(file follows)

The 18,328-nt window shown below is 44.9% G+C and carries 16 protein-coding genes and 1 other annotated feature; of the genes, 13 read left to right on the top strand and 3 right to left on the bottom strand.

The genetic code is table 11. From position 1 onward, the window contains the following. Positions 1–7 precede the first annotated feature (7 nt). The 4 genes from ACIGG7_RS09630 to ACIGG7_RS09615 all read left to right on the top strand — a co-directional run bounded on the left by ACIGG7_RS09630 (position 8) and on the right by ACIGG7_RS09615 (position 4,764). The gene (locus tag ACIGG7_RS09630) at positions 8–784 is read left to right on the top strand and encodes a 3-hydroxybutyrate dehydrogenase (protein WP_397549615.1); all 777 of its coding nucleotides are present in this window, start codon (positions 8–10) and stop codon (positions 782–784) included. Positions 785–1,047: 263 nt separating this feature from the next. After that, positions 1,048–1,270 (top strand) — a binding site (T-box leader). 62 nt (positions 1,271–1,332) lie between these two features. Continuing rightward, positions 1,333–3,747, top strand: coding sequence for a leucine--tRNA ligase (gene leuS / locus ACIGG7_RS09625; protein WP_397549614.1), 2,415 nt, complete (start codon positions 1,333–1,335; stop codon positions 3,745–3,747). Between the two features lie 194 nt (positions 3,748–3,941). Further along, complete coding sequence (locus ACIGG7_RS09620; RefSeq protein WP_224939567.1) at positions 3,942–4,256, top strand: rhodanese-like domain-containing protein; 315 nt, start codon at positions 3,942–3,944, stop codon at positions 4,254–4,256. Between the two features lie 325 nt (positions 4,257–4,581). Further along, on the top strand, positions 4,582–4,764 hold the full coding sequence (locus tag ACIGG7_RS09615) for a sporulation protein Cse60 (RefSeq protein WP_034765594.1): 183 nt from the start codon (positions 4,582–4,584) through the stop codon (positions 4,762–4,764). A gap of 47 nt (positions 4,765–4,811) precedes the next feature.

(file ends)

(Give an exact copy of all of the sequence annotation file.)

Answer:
The 18,328-nt window shown below is 44.9% G+C and carries 16 protein-coding genes and 1 other annotated feature; of the genes, 13 read left to right on the top strand and 3 right to left on the bottom strand.

The genetic code is table 11. From position 1 onward, the window contains the following. Positions 1–7 precede the first annotated feature (7 nt). The 4 genes from ACIGG7_RS09630 to ACIGG7_RS09615 all read left to right on the top strand — a co-directional run bounded on the left by ACIGG7_RS09630 (position 8) and on the right by ACIGG7_RS09615 (position 4,764). The gene (locus tag ACIGG7_RS09630) at positions 8–784 is read left to right on the top strand and encodes a 3-hydroxybutyrate dehydrogenase (protein WP_397549615.1); all 777 of its coding nucleotides are present in this window, start codon (positions 8–10) and stop codon (positions 782–784) included. Positions 785–1,047: 263 nt separating this feature from the next. After that, positions 1,048–1,270 (top strand) — a binding site (T-box leader). 62 nt (positions 1,271–1,332) lie between these two features. Continuing rightward, positions 1,333–3,747, top strand: coding sequence for a leucine--tRNA ligase (gene leuS / locus ACIGG7_RS09625; protein WP_397549614.1), 2,415 nt, complete (start codon positions 1,333–1,335; stop codon positions 3,745–3,747). Between the two features lie 194 nt (positions 3,748–3,941). Further along, complete coding sequence (locus ACIGG7_RS09620; RefSeq protein WP_224939567.1) at positions 3,942–4,256, top strand: rhodanese-like domain-containing protein; 315 nt, start codon at positions 3,942–3,944, stop codon at positions 4,254–4,256. Between the two features lie 325 nt (positions 4,257–4,581). Further along, on the top strand, positions 4,582–4,764 hold the full coding sequence (locus tag ACIGG7_RS09615) for a sporulation protein Cse60 (RefSeq protein WP_034765594.1): 183 nt from the start codon (positions 4,582–4,584) through the stop codon (positions 4,762–4,764). A gap of 47 nt (positions 4,765–4,811) precedes the next feature.